by Michael Reynolds. 257 pages.
While Earthship Volume I is about design and construction of earthship tire houses, Earthship Volume II is all about specific components of earthships: photovoltaics, water supply and wastewater, water heating, lighting, adobe fireplaces, stairways, . Author Michael Reynolds dives into the details about off-the-grid solar electric systems, out-lining the basics of how they work, and how to reduce your electric needs enough to make them affordable. In a chapter on water systems, he deals with the water supply and waste water, including wells and rainwater catchment systems, greywater systems and composting toilets, plus conventional and alternative septic systems. His use of planters adjacent to kitchen and bathroom sinks for immediate use of wastewater is especially ingenious for its elegant simplicity.
"I'm not sure where to begin. Michael Reynolds covers so many aspects of what it takes to build a responsible home, many may not like the EartShip styles but just implementing his thoughts and designs on standard homes (rainwater collection, grey water recycling and more) could do a whole hell of a lot of good.
His creativity and reuse of what would otherwise be waste are excellent, the book well covers the ideas and he gets the message across like a champ."
"I went to Taos and toured some of the "Earth Ship" houses, and they were wonderful. I bought the books there and read them cover to cover (on the way home). These books are full of good, practical, information. If you have access to old tires, empty cans, clay mud, you could build your own house. I haven't done a house yet, but I've done some other interesting projects using these principles. This particular book deal most with the parts of an Earth Ship house and how they all work together. It has more how to information than the others, I thought."
"Michael Reynolds definately walks the walk. I first heard of Earthships several years ago, but didn't give it much thought until, driving just beyond the Rio Grande Gorge outside of Taos, I saw a collection of them. To say I was impressed would be an understatement. What Michael has done, first publicized to my knowledge in this book, has been astonishing.
The book talks about his concept of the Earthship, how to build them, how they work, and how you, too can live virtually independant of the large grid of services available to you, and that in many ways makes you work for the system itself!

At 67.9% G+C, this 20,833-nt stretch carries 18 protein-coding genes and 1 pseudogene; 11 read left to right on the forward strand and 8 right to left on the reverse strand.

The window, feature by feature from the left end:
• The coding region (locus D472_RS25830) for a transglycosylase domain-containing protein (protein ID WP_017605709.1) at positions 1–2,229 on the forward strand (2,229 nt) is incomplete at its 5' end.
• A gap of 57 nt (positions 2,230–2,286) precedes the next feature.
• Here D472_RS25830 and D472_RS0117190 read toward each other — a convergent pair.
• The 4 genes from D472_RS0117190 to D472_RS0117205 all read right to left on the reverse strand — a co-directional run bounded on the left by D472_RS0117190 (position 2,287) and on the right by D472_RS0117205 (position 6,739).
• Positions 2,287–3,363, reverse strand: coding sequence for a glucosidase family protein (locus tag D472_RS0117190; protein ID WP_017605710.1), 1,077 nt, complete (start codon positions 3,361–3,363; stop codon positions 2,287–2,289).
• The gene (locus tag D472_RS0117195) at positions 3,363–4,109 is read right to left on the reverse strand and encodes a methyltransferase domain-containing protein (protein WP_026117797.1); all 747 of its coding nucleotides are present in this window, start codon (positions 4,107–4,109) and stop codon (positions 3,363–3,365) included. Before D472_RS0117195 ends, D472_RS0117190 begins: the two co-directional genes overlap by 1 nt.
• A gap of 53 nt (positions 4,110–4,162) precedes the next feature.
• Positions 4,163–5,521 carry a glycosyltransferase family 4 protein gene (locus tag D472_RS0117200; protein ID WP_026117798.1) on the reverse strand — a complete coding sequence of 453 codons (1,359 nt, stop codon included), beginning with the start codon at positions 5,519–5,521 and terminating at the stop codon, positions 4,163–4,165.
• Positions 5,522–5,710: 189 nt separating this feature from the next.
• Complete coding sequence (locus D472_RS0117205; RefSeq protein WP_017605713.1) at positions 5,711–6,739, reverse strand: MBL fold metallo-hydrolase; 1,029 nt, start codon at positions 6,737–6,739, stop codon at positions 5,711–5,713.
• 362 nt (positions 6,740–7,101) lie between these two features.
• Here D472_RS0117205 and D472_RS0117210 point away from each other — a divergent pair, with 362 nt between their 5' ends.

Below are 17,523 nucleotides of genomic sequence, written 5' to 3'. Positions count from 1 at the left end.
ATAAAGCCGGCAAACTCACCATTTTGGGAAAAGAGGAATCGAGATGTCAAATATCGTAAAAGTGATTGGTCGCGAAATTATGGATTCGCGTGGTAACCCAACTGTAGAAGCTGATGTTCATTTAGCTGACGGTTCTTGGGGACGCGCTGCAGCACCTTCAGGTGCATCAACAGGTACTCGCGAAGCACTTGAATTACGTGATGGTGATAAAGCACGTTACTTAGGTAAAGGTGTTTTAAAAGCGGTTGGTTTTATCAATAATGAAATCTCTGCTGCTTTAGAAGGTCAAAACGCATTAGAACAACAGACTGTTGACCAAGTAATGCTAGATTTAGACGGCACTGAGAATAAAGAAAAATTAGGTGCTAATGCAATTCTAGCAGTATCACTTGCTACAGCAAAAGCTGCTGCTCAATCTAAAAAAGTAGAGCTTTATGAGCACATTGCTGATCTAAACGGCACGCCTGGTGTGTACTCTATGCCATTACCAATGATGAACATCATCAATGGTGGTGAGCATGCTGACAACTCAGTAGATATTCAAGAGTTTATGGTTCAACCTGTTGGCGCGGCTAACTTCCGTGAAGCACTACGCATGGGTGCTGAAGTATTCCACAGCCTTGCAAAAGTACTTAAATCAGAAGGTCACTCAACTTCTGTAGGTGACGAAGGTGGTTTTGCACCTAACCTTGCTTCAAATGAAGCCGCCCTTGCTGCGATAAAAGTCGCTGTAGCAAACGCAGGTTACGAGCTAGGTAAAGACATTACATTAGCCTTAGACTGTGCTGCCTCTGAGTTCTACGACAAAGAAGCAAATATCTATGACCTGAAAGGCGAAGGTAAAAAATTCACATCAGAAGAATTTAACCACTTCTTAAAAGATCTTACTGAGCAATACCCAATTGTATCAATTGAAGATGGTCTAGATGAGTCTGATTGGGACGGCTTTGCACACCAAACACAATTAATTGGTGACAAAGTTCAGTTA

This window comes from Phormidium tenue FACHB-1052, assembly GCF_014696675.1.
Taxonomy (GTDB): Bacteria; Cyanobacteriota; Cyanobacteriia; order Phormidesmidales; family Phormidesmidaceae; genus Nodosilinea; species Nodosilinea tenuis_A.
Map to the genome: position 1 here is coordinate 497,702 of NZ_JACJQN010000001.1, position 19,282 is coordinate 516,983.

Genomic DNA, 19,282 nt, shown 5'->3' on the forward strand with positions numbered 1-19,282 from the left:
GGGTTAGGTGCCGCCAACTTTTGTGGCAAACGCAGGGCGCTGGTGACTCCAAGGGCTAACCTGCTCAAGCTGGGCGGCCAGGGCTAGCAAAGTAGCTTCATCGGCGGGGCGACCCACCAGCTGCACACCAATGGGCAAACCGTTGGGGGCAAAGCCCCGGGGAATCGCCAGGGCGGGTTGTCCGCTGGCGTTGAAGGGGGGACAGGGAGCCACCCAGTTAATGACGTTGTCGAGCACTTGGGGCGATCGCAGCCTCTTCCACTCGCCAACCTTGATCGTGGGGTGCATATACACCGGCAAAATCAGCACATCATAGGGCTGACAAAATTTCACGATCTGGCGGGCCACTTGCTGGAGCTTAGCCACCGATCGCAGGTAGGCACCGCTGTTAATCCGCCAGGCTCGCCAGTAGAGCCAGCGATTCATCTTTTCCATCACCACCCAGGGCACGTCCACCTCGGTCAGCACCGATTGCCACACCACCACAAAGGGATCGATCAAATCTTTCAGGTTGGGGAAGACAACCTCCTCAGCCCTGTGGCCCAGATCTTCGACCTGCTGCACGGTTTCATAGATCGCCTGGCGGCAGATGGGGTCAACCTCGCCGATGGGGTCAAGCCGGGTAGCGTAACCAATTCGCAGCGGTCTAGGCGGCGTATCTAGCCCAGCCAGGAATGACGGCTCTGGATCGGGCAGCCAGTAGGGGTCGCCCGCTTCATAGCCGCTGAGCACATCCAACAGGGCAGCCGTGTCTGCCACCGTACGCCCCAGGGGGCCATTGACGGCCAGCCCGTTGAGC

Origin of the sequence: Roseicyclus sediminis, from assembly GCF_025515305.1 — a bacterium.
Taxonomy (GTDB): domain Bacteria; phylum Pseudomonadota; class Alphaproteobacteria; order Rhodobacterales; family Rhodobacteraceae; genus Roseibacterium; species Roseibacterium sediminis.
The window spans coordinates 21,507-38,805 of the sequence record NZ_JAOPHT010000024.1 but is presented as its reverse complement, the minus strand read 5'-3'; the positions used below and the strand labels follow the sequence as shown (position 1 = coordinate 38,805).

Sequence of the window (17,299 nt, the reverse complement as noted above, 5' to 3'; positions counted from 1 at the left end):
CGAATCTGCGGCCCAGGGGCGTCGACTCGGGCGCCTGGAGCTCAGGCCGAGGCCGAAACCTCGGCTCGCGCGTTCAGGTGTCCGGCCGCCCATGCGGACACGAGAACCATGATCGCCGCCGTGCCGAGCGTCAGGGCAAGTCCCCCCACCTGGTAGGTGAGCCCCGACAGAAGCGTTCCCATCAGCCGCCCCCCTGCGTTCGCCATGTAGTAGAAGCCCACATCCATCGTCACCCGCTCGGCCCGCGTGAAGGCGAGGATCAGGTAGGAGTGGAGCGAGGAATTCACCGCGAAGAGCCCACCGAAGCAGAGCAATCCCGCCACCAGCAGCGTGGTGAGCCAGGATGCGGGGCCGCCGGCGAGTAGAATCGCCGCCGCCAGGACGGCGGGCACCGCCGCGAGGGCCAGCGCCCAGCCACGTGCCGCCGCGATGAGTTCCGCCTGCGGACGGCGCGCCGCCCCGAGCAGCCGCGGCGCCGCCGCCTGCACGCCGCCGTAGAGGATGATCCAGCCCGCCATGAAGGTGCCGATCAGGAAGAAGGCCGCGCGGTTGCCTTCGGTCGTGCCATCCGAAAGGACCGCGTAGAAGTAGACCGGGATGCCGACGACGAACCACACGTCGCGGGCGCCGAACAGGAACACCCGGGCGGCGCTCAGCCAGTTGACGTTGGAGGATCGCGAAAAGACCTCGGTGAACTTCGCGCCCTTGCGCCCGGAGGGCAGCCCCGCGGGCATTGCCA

This book of ideas has evolved and been thoroughly vetted in real life in 3 developments around Taos and countless other places in the world (mostly in the Western US) -- so it is a lot less experimental than you might think. The novelty mostly resides with our unfamiliarity with the Earthship.
The structures are partially buried, with load bearing walls made of earth rammed old tyres, non load bearing walls built of cans, with greywater systems supported by rain catchwater. PV and wind powered, with food and other plants grown in the house, the premise is as close to total self sufficiency as one might be able to get. Philosophically, nearly a perfect expression of that desire. Practically, it seems to deliver, which sets itself apart from many other building methods and philosophies.
In this age of unreliable utilities, uncertain prices of fuels, corrupt business leaders, bankrupt corporations and politics bought and paid for by institutions whose motives are quentionable, such a book and underlying philosphy seems relevant like no other time similar except the early 1970's.
To some, this book of building a low cost shelter might help someone get into a nice house where they might not have otherwise, to others this might be a manifesto, still others might have the engineering appeal strike the most resonant cord.
Either way, this is a MUST HAVE for at least my bookshelf. I went ahead and got #2 and #3 as well!"
Reynolds also covers the basics of hot water systems, emphasizing batch heaters for solar hot water, while advocating on-demand heaters or combination systems for individuals who want to guarantee a constant supply of hot water. The batch heaters recommended by Reynolds are well-suited for southern climates, but not the best choice for northern builders where freezing is a greater concern. In regards to lighting, Reynolds shows the reader how to design a house that is naturally lighted with properly placed windows and skylights, such that electric lights are only needed at night. Reynolds also introduces efficient lighting systems.
Although earthships can be designed and built to not require supplementary heating, there is nevertheless, a great appeal to a fireplace, and Reynolds takes the readers step-by-step through the process of building a charming adobe fireplace.
Michael Reynolds extensively uses adobe-like walls made of aluminum cans mortared together, and shows how to build beautiful stairways supported by these walls. He also devotes an entire chapter to the detailed construction of no-leak skylights that hold heat in during cold weather, but can also be easily opened for ventilation during warm weather. Additional chapters cover the construction of doors and cabinetry, hand-crafted bathroom vanities and sculpted bathtubs, landscaping concerns, permitting issues, plus additional details on aluminum can construction of larger projects. Earthship Volume II is as essential as Volume I in the construction of an Earthship home. Solar Survival Press. 1990.